Will the Real Peppa Please Stand Up? – The War Between Peppa Pig and China Copycats
From Peppa Pig t-shirts to tattoos to tableware – over the past few years, the British cartoon pig Peppa has conquered the Chinese market and its merchandise is being sold from Taobao to neighborhood shops.
But the tens of millions of dollars that the company behind Peppa Pig – Entertainment One UK Limited – should have gained from its big China boom, have gone to many other companies instead. In 2011, long before Peppa had her big breakthrough in the PRC, people have scrambled to register for Peppa Pig (小猪佩奇) trademarks in China.
According to various news sources, one company (扬州金霞塑胶有限公司) registered 21 different variations of a ‘Peppa Pig’ trademark back in 2011, and one person by the name of Cai (蔡X) even registered 100 trademarks similar to Peppa Pig in that same year across different industries.
The topic of unauthorized Peppa Pig products and brands in China gained a lot of attention on Chinese social media this week, after Chinese news outlet The Paper published an interview with Entertainment One’s Brand Protection senior director Niall Trainor on September 25, in which he was quoted as saying that due to copyright infringement, the company has suffered “a loss of tens of millions of dollars in China alone, without exaggeration.”
Peppa Pig and the Trademark Squatters
Trainor explained that one of the biggest challenges for Entertainment One UK in fighting unofficial Peppa Pig goods or services in China, is that their trademark has already since long been (successfully) registered across various industries in China, from educational fields to dental healthcare industries.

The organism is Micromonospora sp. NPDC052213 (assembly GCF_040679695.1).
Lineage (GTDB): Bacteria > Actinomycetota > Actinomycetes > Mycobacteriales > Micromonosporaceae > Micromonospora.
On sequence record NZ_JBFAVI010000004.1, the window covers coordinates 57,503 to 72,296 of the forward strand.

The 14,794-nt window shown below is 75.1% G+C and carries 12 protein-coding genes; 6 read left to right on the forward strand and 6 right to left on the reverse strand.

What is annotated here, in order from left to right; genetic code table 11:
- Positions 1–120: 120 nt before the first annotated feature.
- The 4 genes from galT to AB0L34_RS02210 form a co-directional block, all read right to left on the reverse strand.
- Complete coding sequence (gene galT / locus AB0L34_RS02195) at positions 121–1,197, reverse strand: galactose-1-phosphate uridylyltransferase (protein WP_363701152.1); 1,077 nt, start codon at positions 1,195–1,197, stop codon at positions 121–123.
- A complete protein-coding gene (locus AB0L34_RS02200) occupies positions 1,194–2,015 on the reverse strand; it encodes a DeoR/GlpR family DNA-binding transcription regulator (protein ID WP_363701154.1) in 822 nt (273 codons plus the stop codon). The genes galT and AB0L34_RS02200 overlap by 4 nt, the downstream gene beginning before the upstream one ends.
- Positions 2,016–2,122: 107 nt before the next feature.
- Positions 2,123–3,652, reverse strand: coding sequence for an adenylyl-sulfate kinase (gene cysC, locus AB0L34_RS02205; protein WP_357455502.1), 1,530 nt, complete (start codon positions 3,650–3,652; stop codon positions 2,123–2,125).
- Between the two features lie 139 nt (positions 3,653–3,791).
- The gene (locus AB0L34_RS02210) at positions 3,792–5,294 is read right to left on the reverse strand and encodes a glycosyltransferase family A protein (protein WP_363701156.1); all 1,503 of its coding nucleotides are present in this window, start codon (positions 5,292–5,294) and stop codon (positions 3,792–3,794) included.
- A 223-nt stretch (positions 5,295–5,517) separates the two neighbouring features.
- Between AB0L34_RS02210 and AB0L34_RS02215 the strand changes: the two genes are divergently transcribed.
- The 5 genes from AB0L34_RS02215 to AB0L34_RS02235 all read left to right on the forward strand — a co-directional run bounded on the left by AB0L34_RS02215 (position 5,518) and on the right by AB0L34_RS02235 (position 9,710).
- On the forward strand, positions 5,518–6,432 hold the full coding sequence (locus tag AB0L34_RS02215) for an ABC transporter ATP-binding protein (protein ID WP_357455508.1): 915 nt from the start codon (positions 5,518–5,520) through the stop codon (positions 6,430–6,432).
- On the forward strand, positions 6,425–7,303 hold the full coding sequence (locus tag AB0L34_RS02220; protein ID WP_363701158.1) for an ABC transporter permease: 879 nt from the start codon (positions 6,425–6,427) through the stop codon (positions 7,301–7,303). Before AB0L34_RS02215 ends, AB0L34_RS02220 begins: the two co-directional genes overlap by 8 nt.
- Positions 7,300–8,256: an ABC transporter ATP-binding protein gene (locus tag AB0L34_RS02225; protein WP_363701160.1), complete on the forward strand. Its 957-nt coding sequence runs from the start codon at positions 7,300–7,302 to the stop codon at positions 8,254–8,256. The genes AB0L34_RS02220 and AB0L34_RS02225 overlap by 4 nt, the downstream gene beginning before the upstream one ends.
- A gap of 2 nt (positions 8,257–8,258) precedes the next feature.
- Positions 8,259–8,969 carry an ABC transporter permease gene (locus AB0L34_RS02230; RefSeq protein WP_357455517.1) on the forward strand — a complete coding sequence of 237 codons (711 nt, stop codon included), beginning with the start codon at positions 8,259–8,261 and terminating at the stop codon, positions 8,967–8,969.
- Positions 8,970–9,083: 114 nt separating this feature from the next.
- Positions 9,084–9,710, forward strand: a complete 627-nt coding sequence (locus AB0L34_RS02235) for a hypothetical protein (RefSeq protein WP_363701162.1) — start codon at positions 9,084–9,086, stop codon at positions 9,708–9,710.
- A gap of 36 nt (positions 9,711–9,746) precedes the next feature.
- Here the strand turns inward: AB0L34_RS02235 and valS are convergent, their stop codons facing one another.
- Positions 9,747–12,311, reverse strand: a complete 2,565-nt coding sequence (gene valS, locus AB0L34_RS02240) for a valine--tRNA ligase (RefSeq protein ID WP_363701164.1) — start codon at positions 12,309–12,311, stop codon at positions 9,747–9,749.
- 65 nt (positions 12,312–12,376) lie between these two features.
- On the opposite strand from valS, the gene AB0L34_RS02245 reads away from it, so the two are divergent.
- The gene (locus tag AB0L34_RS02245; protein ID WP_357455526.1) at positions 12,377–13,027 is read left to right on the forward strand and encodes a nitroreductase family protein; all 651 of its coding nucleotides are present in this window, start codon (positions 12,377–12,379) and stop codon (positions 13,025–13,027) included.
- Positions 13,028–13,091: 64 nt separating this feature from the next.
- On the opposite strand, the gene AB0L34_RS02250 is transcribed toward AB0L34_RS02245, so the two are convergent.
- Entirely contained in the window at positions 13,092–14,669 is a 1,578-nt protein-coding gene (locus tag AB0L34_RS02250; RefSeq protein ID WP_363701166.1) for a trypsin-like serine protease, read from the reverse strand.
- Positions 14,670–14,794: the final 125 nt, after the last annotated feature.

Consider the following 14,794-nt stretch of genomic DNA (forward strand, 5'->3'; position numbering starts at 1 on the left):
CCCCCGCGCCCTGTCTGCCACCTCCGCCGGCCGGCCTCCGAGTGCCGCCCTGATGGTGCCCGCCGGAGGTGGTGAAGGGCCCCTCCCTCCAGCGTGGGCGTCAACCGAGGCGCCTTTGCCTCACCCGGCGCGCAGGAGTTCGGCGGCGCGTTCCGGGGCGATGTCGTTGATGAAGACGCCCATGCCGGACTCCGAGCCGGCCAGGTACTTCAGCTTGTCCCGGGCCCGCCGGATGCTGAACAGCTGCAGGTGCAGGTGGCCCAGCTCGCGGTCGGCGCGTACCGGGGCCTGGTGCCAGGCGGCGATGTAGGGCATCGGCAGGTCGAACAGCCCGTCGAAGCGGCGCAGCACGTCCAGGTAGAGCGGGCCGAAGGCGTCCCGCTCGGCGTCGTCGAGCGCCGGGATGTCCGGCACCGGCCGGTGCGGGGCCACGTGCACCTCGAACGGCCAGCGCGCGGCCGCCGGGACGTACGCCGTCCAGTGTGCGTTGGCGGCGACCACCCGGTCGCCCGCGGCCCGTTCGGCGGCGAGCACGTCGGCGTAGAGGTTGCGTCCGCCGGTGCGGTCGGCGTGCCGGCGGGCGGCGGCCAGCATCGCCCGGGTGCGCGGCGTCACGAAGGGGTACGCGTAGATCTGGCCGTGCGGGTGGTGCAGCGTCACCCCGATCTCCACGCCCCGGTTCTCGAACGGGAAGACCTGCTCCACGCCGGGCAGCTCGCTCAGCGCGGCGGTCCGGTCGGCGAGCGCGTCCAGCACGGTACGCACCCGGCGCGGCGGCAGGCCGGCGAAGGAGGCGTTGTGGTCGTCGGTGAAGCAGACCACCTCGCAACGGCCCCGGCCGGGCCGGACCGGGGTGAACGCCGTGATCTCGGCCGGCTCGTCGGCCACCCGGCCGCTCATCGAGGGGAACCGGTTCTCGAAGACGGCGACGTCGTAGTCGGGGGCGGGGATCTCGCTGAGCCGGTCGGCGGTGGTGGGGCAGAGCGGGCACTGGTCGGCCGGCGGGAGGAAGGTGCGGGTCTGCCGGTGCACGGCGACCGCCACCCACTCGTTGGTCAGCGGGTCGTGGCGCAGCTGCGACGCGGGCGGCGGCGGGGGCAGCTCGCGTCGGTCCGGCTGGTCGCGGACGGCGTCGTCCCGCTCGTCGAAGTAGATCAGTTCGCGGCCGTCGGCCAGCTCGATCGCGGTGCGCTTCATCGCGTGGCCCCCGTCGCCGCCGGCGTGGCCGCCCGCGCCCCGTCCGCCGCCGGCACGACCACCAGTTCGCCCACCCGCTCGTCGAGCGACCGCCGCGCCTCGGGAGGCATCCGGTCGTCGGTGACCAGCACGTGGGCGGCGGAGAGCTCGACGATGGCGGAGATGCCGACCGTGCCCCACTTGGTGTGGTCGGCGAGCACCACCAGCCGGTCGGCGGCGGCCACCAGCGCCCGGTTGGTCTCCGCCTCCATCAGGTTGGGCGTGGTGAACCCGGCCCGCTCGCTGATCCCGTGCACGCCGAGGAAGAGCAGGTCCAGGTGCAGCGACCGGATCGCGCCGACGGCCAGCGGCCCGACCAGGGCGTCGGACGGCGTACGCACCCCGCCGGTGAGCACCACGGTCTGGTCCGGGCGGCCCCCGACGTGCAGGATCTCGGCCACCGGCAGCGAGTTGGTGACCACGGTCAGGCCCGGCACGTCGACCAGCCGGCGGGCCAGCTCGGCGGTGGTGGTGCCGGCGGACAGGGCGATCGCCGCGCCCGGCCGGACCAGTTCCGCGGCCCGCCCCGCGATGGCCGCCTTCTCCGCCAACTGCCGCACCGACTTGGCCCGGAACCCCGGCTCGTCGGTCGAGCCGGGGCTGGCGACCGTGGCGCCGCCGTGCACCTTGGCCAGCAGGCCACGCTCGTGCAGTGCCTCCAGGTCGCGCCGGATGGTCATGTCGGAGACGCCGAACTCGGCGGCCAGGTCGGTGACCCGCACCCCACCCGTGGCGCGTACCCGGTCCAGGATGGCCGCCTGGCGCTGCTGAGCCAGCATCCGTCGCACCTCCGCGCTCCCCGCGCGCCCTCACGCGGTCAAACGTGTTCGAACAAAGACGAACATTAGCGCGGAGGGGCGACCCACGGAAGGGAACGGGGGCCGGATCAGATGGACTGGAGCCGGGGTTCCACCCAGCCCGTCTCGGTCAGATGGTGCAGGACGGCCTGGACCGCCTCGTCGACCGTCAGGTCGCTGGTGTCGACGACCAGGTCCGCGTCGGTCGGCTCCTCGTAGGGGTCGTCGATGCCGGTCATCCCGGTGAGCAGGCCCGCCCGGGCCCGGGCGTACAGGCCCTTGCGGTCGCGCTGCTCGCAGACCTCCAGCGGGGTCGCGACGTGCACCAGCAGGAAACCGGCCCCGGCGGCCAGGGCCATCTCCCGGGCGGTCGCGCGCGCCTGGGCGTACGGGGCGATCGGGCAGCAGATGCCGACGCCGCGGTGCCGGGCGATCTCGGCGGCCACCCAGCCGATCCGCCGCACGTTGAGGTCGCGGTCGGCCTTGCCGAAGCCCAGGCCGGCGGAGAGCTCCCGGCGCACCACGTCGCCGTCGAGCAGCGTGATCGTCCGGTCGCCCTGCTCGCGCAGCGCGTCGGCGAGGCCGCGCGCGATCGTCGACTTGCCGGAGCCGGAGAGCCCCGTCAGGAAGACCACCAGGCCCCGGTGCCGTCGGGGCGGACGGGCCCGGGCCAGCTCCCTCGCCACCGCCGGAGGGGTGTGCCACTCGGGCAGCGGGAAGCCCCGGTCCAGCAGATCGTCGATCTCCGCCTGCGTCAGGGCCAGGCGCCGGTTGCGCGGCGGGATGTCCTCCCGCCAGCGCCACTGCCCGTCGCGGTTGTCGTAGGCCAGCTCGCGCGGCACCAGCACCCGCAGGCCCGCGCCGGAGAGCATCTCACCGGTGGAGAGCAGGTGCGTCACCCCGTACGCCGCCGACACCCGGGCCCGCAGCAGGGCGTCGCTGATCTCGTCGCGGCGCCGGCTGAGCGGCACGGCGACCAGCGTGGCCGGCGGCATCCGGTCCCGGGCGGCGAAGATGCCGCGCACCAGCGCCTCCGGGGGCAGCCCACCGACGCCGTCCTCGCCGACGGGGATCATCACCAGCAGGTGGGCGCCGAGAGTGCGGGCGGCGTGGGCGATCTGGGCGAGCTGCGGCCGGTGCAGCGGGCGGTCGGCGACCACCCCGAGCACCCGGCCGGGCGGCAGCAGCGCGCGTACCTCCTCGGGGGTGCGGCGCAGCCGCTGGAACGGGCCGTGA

In China, anyone is basically allowed to apply for a trademark for a specific industry. It is a lengthy process that can take up to two years to be approved, if no objections were received. The country has a so-called “first-to-file” and “multi-class application” system, meaning the person who registered the trademark in a certain category first, will get all the rights to distribute and sell the products within that class.
But there are many people taking advantage of this system. So-called “trademark squatters” (商标抢注者) try to register trademarks across various classes for the purpose of earning money, often specifically targeting well-known foreign trademarks in doing so. Language barriers and foreign companies’ unfamiliarity with Chinese trademark procedures make them especially vulnerable to these kinds of practices.
A well-known example is that of Apple, as introduced by Sunny Chang in “Combating Trademark Squatting in China.” Although the American company made their first application for their iPhone trademark in China in 2002, they only did so in the class of “computers and computer software” (Chang 2014, 338). One Chinese company soon seized the opportunity, and managed to successfully register the iPhone trademark under the “phones and mobile phones” category. Eventually, Apple ended up paying that company $3.65 million to reclaim their rights to the trademark. For a ‘trademark squatter,’ there is a fortune to be made from a relatively simple registration procedure.